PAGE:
In May 2018 the Ministry of Commerce also announced it had opened the retail and wholesale trading sectors to foreign companies and joint ventures under Directive No. 25 of 2018 (see Industry & Retail chapter). This allows companies to trade in any commodity manufactured domestically or imported from overseas. Previously, foreign firms had been restricted to selling agricultural inputs, hospital equipment and construction materials.
There are still several conditions in place for foreign companies, including a $5m minimum capital requirement for wholesalers and a $3m minimum capital requirement for retailers. Joint-venture wholesalers’ domestic partners must hold at least a 20% stake in the company and a minimum of $2m in capital, while joint-venture retailers must have at least $700,000. Foreign investors are also prohibited from owning convenience stores that are smaller than the designated 929 sq metres.
More recently, the MIC partnered with the Japan International Cooperation Agency to create an investment-promotion strategy aimed at attracting nearly $40bn of FDI over the next 20 years, from “responsible and quality businesses”.
Published in October 2018, the Myanmar Investment Promotion Plan 2018 (MIPP) highlights three strategies to boost FDI inflows, with the goal of attracting $8.1bn of FDI between 2016/17 and 2020/2021, $11.9bn between 2021/22 and 2025/26, $17.2bn between 2026/27 and 2030/31, and $24.7bn between 2031/32 and 2035/36. This will be achieved through “fundamental improvement of the business environment”, according to the plan, with an emphasis on creating a fair and transparent investment regime, institutional development for investment promotion, infrastructure development, supportive business-associated systems, and competitive industrial linkages and human resources. Stakeholders are targeting new investment from East Asia in particular as Western investor appetite has waned in most recent years.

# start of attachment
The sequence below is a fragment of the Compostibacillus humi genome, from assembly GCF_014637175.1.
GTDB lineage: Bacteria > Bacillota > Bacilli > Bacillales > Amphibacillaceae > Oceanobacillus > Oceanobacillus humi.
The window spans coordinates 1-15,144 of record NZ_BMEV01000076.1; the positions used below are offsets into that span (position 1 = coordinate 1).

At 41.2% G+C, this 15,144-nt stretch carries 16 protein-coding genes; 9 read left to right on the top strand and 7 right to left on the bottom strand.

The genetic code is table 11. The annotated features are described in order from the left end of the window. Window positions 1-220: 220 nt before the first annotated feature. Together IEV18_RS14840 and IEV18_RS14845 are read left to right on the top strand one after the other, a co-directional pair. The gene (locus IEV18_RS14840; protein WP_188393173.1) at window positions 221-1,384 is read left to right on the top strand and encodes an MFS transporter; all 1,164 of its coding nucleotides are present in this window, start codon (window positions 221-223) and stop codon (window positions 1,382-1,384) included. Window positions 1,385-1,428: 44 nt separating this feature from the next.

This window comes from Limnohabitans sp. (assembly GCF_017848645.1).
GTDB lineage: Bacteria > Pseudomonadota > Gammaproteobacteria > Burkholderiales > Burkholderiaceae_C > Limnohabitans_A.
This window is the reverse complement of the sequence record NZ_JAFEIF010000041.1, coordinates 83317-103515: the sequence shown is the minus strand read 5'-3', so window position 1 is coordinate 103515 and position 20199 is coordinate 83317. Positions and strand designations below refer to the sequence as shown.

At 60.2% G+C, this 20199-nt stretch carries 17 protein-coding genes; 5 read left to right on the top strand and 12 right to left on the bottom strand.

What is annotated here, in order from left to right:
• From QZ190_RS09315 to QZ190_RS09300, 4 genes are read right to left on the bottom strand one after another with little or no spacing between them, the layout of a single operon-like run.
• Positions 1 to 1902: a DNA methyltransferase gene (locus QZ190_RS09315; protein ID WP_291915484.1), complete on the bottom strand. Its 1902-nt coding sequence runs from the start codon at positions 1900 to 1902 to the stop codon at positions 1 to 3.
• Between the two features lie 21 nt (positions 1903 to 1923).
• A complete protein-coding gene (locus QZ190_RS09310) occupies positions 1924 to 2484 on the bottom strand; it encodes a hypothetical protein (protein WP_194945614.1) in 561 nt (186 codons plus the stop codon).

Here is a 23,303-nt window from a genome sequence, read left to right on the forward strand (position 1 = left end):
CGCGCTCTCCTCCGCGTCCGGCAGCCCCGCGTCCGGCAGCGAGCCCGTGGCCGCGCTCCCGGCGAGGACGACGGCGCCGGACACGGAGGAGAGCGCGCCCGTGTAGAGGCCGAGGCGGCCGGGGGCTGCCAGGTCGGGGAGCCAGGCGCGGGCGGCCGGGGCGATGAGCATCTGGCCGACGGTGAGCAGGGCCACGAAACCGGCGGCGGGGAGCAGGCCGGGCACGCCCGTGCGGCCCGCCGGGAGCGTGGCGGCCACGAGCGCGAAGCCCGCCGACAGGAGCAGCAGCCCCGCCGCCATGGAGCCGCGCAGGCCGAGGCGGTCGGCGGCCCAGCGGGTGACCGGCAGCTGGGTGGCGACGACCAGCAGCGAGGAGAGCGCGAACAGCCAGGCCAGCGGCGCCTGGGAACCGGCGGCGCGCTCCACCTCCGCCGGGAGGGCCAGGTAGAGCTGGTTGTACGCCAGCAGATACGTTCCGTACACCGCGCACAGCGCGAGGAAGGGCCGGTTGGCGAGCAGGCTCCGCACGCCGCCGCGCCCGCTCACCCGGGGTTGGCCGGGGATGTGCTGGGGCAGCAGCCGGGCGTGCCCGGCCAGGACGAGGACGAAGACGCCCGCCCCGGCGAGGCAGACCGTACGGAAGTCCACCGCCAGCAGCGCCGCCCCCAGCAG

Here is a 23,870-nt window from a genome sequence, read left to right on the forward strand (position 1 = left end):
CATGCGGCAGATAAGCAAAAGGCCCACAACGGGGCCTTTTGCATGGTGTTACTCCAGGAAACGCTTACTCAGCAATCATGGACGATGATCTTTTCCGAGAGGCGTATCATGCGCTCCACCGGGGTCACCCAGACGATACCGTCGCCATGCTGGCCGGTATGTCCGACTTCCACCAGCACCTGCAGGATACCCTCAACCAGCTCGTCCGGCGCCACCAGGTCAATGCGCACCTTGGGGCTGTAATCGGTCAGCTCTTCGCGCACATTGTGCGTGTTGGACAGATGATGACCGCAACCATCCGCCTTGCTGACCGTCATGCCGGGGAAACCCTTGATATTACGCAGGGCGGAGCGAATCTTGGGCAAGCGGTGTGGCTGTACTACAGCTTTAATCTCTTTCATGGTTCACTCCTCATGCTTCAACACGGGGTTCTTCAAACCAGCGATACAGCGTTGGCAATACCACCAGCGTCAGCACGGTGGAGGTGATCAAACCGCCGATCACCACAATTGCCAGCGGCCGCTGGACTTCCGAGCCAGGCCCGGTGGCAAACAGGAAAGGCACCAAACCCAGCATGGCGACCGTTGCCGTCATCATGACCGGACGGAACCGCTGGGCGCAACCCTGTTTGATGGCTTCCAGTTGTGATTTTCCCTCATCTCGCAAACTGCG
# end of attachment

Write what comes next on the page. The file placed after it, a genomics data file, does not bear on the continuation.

The MSDP calls for a robust public-private partnership (PPP) programme to assist the country in developing infrastructure, with the aim of encouraging quality, transparent, competitive PPPs to improve public services. An important element of future development will be the MSDP’s planned project bank, which will identify priority infrastructure projects to be developed under a PPP model. Strategy 3.6.3 highlights the project bank of public investment programmes as a tool to accelerate development of priority infrastructure, while Strategy 3.6.2 calls for the promotion of PPP mechanisms to facilitate the development of commercially viable projects. Stakeholders anticipate the project bank will focus on energy and utilities at first, as these hold the highest potential for long-term commercial viability.
Myanmar’s trade and investment activity will continue to face challenges in 2019 as the threat of EU GSP suspension weighs on investor sentiment and export growth, and external volatility and currency depreciation add to uncertainty. Despite these challenges, the country continues to offer considerable potential to future investors. A large and mostly untapped domestic market, ideal geographic positioning, and new policies aimed at accelerating reforms and attracting new FDI will help to address the most serious of these challenges, while the establishment of new financing models for infrastructure and ongoing sector liberalisation should keep its growth on a steady trajectory.